The thread on PQM has now grown multiple points and it becoming a
little hard to follow since it is pulling in a bunch of ideas not
directly related to a PQM system, so I am going to attempt to
summarize the points brought up here. SUMMARY: it's great we are
talking about this, but I think this would be better to discuss after
2.6/3.0 is out the door.
What are our dev rules, and are we following them?
Obviously this is all pointing out the fact that Python's popularity
has grown such that the amount of hours available from core developers
is far exceeded by what we really need to keep stuff going the way we
have been doing things. Short of tossing out commit privileges like
candy on Halloween outside of a grade school, something really should
We already have some things in place that do help. Requiring tests has
helped catch issues on the buildbots and made sure we didn't repeat
the same mistakes. We also all know better than to introduce anything
major during the beta cycle, but the thought of having some solution
for multi-core processing was too tempting so we ignored general
practice for the multiprocessing module and now we are paying for it
late in the release cycle. We also want everyone to run the ENTIRE
testing suite before a commit is made, but I am sure we are all guilty
of skipping a full '-u all' run when the change is thought to be minor
(and I know I never run with random test order like the buildbots).
One suggestion on how to improve the situation has been code reviews.
Ideas have ranged from code reviews for everything to "who needs code
reviews?" Doing a code review on everything will obviously lower the
bandwidth on committed code and we already don't have that many people
who review pre-existing patches as it is. But some review should
probably be done for anything significant. I am leery of suggesting we
go with guidelines based on line count, but probably anything that
takes more than an afternoon to implement should probably get a code
review. And yes, working in branches would help with this.
We also have the buildbots which are handy when you are trying to fix
something that is multi-platform, but otherwise they are just email
generators. I think we really need to work on fix the various flaky
tests so that false-positive failures stop occurring and leading to
people ignoring the buildbot emails. And I personally like Christian's
idea of a single summary email at the end of the day of buildbots that
are still failing that goes to everyone potentially involved in the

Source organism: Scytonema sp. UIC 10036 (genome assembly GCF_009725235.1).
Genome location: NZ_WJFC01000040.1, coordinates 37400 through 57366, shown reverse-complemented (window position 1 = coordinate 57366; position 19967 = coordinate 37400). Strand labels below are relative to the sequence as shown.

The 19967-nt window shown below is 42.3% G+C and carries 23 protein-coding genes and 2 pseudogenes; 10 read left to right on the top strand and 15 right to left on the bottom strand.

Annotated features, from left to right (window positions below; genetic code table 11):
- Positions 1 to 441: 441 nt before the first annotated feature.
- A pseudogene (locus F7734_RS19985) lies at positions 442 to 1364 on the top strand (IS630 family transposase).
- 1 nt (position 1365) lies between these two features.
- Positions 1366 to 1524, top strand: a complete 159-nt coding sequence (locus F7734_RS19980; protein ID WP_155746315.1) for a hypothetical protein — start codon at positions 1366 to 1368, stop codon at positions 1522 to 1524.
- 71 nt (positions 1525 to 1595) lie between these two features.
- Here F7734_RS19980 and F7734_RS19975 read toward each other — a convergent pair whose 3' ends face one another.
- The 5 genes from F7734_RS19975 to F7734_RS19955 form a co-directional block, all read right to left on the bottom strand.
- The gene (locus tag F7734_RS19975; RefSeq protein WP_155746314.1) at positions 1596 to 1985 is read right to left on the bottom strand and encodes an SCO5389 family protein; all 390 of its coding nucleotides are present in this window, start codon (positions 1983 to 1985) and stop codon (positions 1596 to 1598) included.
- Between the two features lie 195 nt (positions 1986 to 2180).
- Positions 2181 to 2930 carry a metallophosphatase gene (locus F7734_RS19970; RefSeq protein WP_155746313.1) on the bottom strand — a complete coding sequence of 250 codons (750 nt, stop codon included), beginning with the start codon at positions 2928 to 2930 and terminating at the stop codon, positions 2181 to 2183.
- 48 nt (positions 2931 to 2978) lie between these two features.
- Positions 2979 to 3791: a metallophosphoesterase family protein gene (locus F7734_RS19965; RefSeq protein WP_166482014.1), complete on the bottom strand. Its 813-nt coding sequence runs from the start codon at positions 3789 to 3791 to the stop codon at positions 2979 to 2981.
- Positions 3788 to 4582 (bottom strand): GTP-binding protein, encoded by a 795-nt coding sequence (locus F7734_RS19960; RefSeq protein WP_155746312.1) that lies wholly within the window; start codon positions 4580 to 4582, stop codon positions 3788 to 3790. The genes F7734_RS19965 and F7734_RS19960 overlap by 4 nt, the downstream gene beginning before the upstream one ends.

breakage along with to a mailing list.
There is also the PQM suggestion to make sure we always at least have
some general sanity in the code base. But a PQM system would probably
only work once the test suite is not flaky anymore as having some typo
in a comment be rejected because test_kqueue failed again is not going
to go over well with most people. And that also goes for OS-specific
failures on a platform I am not running on. Honestly the PQM system
probably wouldn't be necessary if people just ran the entire test
suite before a checkin. And if people never checked in if there was
any failure (related to their code or not) we would probably get the
test suite cleaned up a lot faster as well.
How are we going to solve this?
I think a thorough discussion on how we have been handling development
is needed. We all want to continue to enjoy developing for Python and
we want it to continue to be a high-quality project. Because of this
we might have to compromise on what we might do if this were a
business with paid positions, but I don't think it will be anything
major. And I think the 2.6/3.0 development cycle has shown we really
should be changing something to make our lives easier.
But I honestly think this discussion should wait until after we go
final with 2.6/3.0. Once that happens and we are all not running
around trying to get a release out, then we should start from the
ground up and re-evaluate what we need to change. That includes the
workflow in the issue tracker, how the buildbots are used, what our
expected best practices are, cleaning up the test suite, how serious
we are about moving to a distributed VCS, whether we want a PQM, do we
want code reviews, etc. But I really think we should be putting the
time in now to b3 and working towards hitting final before we delve
into this lengthy conversation.
And yes, I am willing to help help with all of this through PEPs,
documenting what are guidelines are for new developers, doing stuff
through the infrastructure committee, etc. (although importlib will be
finished first, although not necessarily committed if our commit
practices change, since I had to miss 3.0 in order to get PEP 3108
done and I refuse to miss another release).